Buy GE Stock Because 'Efforts to Revitalize GE Power' Will Pay Off -- Barrons.com
By Al Root
William Blair industrial analyst Nicholas Heymann thinks size matters.
In fact, he says investors should focus on small and medium-size industrial companies to produce market-beating returns. There is one exception to that strategy: General Electric (ticker: GE).
The back story. Heymann prefers small companies because they are less reliant on international sales that larger peers and the U.S. industrial market tends to offers better growth than foreign geographies. Less international exposure also means less impact from foreign-currency fluctuations.
Still, he thinks General Electric is the best-positioned diversified industrial megacap to outperform for the "next few years."
What's new. GE is slowly improving its balance sheet, adding much needed financial flexibility. The company is in the midst selling part of its health-care business to Danaher (DHR) for $21 billion.
Heymann has high hopes for the power division, too.
"While GE's recovery will be an extended process," Heymann wrote in a Friday research report, "internal efforts to revitalize GE Power may potentially benefit from an initial 2020 upturn for large gas turbines."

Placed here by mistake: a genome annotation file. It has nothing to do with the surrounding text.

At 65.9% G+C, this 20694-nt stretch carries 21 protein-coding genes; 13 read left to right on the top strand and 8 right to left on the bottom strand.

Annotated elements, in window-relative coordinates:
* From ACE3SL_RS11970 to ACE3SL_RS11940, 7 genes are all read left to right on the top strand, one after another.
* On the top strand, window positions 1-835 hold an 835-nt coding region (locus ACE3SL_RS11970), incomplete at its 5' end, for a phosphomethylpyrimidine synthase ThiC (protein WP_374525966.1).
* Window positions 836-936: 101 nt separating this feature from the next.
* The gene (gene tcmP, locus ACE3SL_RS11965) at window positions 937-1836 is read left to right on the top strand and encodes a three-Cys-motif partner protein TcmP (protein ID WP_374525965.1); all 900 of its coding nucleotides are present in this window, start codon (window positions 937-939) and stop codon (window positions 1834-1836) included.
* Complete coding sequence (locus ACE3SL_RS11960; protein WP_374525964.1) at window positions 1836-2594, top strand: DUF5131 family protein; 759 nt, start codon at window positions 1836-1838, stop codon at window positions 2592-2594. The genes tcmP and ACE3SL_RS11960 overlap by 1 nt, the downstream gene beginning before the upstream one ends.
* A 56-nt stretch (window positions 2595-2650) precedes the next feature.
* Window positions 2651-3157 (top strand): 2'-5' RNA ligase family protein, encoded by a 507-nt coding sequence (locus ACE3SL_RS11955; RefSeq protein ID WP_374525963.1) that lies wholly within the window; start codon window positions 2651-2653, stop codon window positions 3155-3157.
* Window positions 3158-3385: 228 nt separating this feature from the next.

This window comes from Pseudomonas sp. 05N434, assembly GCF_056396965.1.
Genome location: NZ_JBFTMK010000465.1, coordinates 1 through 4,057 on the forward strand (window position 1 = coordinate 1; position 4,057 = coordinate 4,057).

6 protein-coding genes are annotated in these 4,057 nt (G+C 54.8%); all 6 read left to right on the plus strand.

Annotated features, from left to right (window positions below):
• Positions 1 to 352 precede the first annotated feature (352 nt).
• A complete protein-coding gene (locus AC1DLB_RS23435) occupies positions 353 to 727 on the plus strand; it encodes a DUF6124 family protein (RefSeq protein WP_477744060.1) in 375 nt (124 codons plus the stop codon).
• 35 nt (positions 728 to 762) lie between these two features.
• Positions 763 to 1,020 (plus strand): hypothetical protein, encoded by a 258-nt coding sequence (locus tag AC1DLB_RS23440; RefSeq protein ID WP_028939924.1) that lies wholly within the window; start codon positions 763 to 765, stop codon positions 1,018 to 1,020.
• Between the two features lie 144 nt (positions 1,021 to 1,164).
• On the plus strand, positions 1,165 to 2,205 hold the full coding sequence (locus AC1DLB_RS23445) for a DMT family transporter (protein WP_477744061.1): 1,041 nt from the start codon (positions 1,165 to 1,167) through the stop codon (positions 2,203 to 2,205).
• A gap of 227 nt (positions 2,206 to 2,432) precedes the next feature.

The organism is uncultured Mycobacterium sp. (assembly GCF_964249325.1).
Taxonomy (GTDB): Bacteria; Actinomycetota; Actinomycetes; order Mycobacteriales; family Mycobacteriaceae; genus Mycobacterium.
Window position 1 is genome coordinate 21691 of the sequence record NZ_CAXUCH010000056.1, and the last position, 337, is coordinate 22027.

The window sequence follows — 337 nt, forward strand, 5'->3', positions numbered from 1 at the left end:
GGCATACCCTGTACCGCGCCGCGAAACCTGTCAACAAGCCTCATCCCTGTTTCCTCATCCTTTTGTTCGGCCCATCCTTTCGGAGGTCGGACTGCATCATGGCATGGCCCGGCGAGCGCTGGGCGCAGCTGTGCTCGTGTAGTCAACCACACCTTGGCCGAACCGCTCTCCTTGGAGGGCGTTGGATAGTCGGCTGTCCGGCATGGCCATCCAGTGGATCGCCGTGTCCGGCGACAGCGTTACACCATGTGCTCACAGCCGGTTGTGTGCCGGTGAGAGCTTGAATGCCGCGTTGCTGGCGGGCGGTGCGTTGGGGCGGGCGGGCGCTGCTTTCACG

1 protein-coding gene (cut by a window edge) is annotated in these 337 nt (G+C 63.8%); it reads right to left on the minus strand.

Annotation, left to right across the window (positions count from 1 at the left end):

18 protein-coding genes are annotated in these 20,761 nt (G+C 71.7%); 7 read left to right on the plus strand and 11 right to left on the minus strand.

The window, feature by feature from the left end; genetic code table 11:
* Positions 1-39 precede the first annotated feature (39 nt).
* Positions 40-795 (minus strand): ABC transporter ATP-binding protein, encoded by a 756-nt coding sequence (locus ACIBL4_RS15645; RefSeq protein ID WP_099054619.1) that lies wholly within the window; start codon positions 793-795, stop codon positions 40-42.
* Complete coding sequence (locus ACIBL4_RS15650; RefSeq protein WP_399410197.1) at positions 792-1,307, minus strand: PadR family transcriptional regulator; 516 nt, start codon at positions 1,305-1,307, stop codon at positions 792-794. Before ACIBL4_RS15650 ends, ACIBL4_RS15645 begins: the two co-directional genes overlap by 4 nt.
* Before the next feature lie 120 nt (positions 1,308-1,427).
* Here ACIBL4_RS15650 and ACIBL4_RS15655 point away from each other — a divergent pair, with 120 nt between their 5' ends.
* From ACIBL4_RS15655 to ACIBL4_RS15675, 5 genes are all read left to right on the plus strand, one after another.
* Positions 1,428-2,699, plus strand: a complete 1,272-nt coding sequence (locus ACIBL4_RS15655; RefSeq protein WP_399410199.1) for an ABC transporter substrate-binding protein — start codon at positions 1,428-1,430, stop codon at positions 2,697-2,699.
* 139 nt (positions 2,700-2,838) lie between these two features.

Of course, Heymann is one voice in the discordant GE choir. There are some notable bears worried about GE Power, such as Gordon Haskett analyst John Inch and JPMorgan analyst Stephen Tusa, who believe GE Power will face new challenges from potential Chinese competition by 2025.
Looking ahead. Heymann rates GE stock Outperform, the Blair equivalent of a Buy rating. His ratings don't usually include price targets, but he thinks the stock will hit $16 a share within a year and $19 a share by the end of 2020. That is a bold prediction -- $19 is 90% higher than recent levels.
For the small and medium-size strategy, Woodward (WWD) and RBC Bearings (ROLL) are 2 companies Heymann recommends. Woodward makes engine parts for planes and RBC is a leader in ceramic-coated bearings.
Sometimes small-capitalization stocks can look expensive. Woodward stock trades for 21 times estimated 2020 earnings and RBC shares trade for 28 times estimated 2020 earnings. The industrial components of the S&P 500, by contrast, trade for 15 times estimated 2020 earnings.
GE shares have returned 39% year to date, far better than the 16% return of the Dow Jones Industrial Average over the same span. But GE stock is down 25% over the past year, worse than the 9% gain of the Dow.